For me plot is everything but most of my stories are for young children. I find that knowing how a story is going to end usually helps. Also there are some useful plot tropes you can use like "Chekhov's Gun" and the "Unreliable Narrator".
It really depends on what you are writing. I daresay very few plan poems, for obvious reasons. The reason I seldom plan stories is because of most of the stories I write are short stories so I just begin writing and see where it takes me. This is usually because the only times I write are when some amazing line visits my head and I just have to get it down, and the rest follows. I did a huge revamp of my page this morning and removed a lot of stories to make it more accessible, but if you happened to read any of my work before, then you would have noticed that my longer stories tend to lack description, pace and detail due to the fact that I do not make my plot line evident before I begin to write. The advantages of writing out a plot beforehand are that you know where you are going with that particular story, and so you can confidently add details that enhance it because you know they will make sense later on (if that made sense!) Natalia xx

Natalia :)

It seems everyone has a different way and different advice, and unfortunately the short answer is this: you have to do what is best for you. The long answer is a bit different. I can only speak from my own experience, but I have written books in various ways. Some were written very much in the moment and I had no idea what was coming out on the day. But, I had a vague idea of where I wanted the story to go. With others I plotted out the basic details. I wrote a long synopsis and used that. Think of each paragraph of synopsis as a chapter. There's a lot of detail that finds it's way in as the story is being written. Others were a mixture of the two. I find as I mature and gain experience as a writer this is what works best for me. I'm writing a new one at the moment and posting as I write on ABC. I have a rough idea of where it's going, but the journey takes on a life of it's own and surprises even me. To answer your question more directly. You will find a way that works best for you. There are some excellent suggestions here, grover I like the idea of doing three 25k chunks, I might try that with the next one. Good luck, and please let us know what you end up doing! Lisa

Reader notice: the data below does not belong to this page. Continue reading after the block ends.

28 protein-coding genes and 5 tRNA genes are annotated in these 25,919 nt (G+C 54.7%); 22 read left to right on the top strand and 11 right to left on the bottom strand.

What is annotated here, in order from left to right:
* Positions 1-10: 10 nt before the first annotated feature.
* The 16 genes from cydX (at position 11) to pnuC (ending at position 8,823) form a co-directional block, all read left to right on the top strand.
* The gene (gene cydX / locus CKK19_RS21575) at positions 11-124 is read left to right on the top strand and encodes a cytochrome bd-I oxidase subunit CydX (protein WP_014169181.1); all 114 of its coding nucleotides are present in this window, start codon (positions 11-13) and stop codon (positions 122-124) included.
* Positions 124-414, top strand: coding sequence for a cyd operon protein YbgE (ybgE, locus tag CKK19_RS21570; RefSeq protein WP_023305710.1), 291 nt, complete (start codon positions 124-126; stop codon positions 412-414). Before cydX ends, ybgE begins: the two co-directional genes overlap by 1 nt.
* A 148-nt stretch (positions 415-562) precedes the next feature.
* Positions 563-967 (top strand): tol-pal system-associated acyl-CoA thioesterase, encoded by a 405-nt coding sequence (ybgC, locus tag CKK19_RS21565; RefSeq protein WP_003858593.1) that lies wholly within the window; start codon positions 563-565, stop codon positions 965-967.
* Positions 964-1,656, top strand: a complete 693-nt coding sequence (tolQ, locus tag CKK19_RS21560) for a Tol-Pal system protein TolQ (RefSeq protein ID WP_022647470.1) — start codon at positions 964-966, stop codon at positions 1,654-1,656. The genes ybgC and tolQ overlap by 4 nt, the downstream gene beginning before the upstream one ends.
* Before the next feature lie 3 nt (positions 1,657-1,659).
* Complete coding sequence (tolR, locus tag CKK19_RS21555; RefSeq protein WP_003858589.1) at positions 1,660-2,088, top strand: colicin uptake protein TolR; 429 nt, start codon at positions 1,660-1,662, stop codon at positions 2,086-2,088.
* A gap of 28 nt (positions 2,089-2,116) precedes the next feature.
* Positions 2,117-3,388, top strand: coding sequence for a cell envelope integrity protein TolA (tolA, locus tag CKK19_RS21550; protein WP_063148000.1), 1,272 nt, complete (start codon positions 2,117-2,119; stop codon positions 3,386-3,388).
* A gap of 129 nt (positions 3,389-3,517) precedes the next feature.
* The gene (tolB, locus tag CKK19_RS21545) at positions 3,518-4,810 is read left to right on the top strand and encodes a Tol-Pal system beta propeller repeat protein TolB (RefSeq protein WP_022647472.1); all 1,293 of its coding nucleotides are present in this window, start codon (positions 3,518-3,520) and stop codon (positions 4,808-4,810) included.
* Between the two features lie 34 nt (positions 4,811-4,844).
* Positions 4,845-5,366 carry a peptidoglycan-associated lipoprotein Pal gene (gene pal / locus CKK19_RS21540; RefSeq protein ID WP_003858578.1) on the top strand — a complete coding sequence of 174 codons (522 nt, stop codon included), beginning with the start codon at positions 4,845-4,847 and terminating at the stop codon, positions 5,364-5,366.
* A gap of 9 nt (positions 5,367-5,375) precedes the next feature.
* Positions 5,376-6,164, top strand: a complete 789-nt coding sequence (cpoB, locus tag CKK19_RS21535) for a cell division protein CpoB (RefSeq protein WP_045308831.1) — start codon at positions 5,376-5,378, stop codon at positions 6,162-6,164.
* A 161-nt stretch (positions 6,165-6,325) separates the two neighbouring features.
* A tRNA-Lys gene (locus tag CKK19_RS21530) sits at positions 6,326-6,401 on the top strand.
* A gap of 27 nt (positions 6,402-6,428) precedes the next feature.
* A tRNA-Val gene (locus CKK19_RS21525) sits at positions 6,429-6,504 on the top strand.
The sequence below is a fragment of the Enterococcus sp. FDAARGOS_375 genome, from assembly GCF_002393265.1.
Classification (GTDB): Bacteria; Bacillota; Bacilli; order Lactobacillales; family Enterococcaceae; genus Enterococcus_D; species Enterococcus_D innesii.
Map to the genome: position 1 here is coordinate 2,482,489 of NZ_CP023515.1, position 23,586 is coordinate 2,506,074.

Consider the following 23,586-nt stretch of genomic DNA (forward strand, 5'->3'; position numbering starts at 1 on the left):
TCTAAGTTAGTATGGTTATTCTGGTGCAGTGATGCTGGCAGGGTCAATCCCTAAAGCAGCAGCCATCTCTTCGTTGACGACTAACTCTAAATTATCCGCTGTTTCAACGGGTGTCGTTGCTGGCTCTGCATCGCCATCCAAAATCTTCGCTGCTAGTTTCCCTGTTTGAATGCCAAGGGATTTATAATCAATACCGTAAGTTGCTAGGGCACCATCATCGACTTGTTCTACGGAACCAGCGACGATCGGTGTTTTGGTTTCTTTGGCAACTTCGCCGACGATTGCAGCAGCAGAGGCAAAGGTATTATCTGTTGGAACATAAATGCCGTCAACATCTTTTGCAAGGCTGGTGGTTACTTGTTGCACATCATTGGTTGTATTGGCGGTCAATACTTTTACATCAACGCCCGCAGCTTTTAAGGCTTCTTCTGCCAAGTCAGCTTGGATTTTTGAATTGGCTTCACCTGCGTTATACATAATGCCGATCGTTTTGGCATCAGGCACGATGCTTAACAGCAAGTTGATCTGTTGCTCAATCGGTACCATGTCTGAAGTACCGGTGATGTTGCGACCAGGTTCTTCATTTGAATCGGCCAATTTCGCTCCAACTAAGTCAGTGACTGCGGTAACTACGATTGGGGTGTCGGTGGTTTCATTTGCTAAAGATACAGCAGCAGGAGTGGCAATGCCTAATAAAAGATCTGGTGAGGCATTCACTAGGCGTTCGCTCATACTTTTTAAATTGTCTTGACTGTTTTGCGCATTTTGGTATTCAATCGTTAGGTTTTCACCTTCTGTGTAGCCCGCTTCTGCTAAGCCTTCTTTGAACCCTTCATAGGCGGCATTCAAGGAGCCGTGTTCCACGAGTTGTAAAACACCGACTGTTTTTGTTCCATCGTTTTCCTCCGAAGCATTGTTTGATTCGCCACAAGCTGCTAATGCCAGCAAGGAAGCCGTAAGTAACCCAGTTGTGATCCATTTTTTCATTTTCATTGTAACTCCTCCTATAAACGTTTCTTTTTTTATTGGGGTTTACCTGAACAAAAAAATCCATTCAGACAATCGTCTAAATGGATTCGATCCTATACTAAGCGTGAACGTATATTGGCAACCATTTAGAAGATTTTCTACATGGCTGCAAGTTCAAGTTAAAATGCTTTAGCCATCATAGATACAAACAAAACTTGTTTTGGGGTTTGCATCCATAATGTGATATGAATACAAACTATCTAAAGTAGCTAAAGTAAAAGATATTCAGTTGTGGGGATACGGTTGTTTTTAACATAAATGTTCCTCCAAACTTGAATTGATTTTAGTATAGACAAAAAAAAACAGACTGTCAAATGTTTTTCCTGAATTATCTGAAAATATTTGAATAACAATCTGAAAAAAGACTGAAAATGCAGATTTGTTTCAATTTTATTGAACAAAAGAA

It seems rather straightforward to me that this your decision. You of course do not wish to mix rhetorical patterns and break Irish literacy conventions. Your first problem is solved by accepting your inner true voice the decider. The second befuddlement is the audience. What are the demographics of the audience you seek? You do realize your tales must be within their cultural biases of enjoyment. Sorry if I sound patronizing. I am not. A good writer sees the seams with belief they can expand their inner voice.

I'm wondering if I sound religious for my words might make you think I'm a grasshopper.

I'm not sure if this will help you, but I say both.  I break it down into the idea--which I'm sure you do-- then I write my first scene, middle scene, and last scene.  Then break everything in between down to a short story--even if I'm writing a short story--with a mind mapping software to "plot" it.  I like mindmaps because it's a good break from structure with informal planning. You end up with a ton of logically linked ideas to choose from, without the standard A--> B --> C way of thinking.


xmind is my favorite, but there are lots to choose from for all available platforms.


Hope that helped a little.